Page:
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Shakespeare fest showcases powerful 'Julius Caesar'

WINONA — Perhaps the most interesting way to take in the Great River Shakespeare Festival is to see this year's two Shakespeare offerings back-to-back on consecutive days.

The comedy "As You Like It" is rotating with the tragedy "Julius Caesar," providing contrasting productions. Be forewarned, however: It's a marathon, with each play clocking in at three hours in length.

"As You Like It," one of Shakespeare's most popular comedies, comes off second-best to "Julius Caesar," a powerful drama with much to say about honor, and full of with familiar monologues and phrases. By comparison, "As You Like It," albeit witty and entertaining, feels like a trifle.

Some observations on both productions:

— The costuming for "Julius Caesar," directed by James Edmonson, posits the play in the 1940s or 1950s. But it can be a problem when you set Shakespeare in modern times. In this case, there's the incongruity of military men in 20th century battle dress going into a fight armed only with daggers from the Roman era.


— Strong performances by John Maltese as Brutus, Benjamin Boucvalt as Caius Cassius and Jason Rojas as Marc Antony highlight "Caesar" and account for many of the play's most riveting moments. Rojas, in particular, is spellbinding as he portrays Antony as a master manipulator of crowds — "Friends, Romans, countrymen, lend me your ears."

— Even those who don't know Shakespeare well are likely to be familiar with the circumstances of Caesar's murder. Be assured the Great River festival's staging of the event is gruesome and bloody. In fact, stagehands spent most of the subsequent intermission mopping and scrubbing spilled red liquid from the set.

— It always pays to attend the pre-performance talks at the festival. Before "Julius Caesar" took the stage, it was pointed out that, had Brutus and Caesar both listened to their wives on that fateful day, the murder, and all that followed, might not have taken place. Keep that in mind as you view the play.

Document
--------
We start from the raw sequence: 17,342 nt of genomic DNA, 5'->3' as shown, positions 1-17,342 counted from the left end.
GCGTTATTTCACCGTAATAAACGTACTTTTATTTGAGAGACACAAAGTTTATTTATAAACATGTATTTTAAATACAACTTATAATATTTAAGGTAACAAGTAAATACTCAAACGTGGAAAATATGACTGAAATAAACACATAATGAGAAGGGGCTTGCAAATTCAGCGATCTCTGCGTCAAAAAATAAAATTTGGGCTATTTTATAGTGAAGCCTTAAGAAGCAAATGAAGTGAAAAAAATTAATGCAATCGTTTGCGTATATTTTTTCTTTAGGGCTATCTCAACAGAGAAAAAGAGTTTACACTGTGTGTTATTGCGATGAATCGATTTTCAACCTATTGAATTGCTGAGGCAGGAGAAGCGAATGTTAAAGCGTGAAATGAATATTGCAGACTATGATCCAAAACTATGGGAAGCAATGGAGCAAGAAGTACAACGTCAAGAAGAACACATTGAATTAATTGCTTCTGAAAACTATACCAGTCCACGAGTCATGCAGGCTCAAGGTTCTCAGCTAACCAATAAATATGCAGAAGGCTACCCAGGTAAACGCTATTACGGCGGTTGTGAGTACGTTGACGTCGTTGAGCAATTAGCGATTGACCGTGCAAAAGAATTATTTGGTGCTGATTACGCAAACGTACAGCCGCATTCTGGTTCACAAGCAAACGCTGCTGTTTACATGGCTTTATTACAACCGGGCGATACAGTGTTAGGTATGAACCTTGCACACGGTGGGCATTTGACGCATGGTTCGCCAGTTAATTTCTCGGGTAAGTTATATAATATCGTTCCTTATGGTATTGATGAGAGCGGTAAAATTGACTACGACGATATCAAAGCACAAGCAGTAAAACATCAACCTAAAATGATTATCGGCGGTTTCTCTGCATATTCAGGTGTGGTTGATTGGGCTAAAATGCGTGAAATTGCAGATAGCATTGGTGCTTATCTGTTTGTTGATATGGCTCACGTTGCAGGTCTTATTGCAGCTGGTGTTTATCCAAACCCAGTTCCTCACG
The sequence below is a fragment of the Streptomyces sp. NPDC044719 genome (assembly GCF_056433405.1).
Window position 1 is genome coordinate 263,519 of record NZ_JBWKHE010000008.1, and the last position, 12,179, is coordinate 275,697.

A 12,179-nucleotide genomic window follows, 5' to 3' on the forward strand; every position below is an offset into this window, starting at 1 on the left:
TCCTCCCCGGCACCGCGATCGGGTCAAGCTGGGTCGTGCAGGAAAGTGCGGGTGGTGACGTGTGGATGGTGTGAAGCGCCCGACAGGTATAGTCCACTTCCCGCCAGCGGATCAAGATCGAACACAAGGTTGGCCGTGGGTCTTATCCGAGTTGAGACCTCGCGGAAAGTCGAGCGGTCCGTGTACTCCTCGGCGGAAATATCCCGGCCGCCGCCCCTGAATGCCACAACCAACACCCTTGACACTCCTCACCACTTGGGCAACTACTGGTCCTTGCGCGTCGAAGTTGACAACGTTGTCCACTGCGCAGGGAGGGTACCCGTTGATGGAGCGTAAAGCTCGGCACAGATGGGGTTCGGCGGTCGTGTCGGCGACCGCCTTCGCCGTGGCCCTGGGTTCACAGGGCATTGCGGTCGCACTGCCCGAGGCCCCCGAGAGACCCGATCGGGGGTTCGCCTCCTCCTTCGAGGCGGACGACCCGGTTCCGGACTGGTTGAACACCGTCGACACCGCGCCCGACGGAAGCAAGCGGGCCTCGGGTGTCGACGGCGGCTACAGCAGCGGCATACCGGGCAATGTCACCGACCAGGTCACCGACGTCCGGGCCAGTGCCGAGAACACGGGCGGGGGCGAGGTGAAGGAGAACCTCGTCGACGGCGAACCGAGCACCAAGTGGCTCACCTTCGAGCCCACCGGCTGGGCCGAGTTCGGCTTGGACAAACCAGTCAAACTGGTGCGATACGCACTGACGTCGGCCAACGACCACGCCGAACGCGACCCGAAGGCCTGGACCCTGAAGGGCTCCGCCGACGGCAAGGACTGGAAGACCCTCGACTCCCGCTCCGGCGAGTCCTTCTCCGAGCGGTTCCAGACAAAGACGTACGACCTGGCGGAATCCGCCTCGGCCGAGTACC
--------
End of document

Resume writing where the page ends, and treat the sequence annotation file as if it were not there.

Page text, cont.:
— Tarah Flanagan, in her 10th year at the festival, absolutely owns the second half of "As You Like It." As Rosalind, Flanagan takes a somewhat pedestrian show, and turns up the energy, turns on the charm, and brings the audience on board. In this, she is aided and abetted by Robert Adelman Hancock, who takes the role of Touchstone, the joker, as far as he possibly can.

— There is so much wordplay in "As You Like It," that it sometimes feels as if Shakespeare was showing off his facility with language rather than moving a story forward.

— This production, directed by Doug Scholz-Carlson, is dressed up with costumes and song arrangements that have an Eastern European flavor. The women's costumes are especially colorful.

— "As You Like It" features music composed by Jack Herrick. The lovely, folk-like melodies benefit greatly from the enchanting voice of Ana Marcu, who is making her festival debut this season.

— Boucvault, mentioned earlier as a major character in "Julius Caesar," also has one of the big roles in "As You Like It." Talk about stamina.


Finally, make sure to pick up the printed handouts that are available before each performance. The guides, which list characters and their relationships to each other (along with photos for easy identification), as well as interesting tidbits about the plays, will greatly enhance your experience at the Great River Shakespeare Festival.

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